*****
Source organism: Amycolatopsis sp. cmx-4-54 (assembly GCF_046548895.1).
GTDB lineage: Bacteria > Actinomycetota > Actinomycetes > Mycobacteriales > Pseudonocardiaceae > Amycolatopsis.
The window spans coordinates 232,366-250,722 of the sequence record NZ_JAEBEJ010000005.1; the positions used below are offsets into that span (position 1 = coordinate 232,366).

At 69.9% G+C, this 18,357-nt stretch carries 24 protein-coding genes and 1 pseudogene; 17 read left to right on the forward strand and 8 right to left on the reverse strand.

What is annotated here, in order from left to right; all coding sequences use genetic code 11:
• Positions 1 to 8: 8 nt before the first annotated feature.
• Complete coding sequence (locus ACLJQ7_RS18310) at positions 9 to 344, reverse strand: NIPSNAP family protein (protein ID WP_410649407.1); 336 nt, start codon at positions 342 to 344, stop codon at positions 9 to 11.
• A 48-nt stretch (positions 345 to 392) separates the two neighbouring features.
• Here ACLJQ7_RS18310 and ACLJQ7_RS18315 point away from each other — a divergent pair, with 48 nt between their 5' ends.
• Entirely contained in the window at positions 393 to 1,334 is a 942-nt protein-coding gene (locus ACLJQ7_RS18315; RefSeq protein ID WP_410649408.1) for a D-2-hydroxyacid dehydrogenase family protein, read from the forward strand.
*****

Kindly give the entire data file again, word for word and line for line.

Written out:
Source organism: Amycolatopsis sp. cmx-4-54 (assembly GCF_046548895.1).
GTDB lineage: Bacteria > Actinomycetota > Actinomycetes > Mycobacteriales > Pseudonocardiaceae > Amycolatopsis.
The window spans coordinates 232,366-250,722 of the sequence record NZ_JAEBEJ010000005.1; the positions used below are offsets into that span (position 1 = coordinate 232,366).

At 69.9% G+C, this 18,357-nt stretch carries 24 protein-coding genes and 1 pseudogene; 17 read left to right on the forward strand and 8 right to left on the reverse strand.

What is annotated here, in order from left to right; all coding sequences use genetic code 11:
• Positions 1 to 8: 8 nt before the first annotated feature.
• Complete coding sequence (locus ACLJQ7_RS18310) at positions 9 to 344, reverse strand: NIPSNAP family protein (protein ID WP_410649407.1); 336 nt, start codon at positions 342 to 344, stop codon at positions 9 to 11.
• A 48-nt stretch (positions 345 to 392) separates the two neighbouring features.
• Here ACLJQ7_RS18310 and ACLJQ7_RS18315 point away from each other — a divergent pair, with 48 nt between their 5' ends.
• Entirely contained in the window at positions 393 to 1,334 is a 942-nt protein-coding gene (locus ACLJQ7_RS18315; RefSeq protein ID WP_410649408.1) for a D-2-hydroxyacid dehydrogenase family protein, read from the forward strand.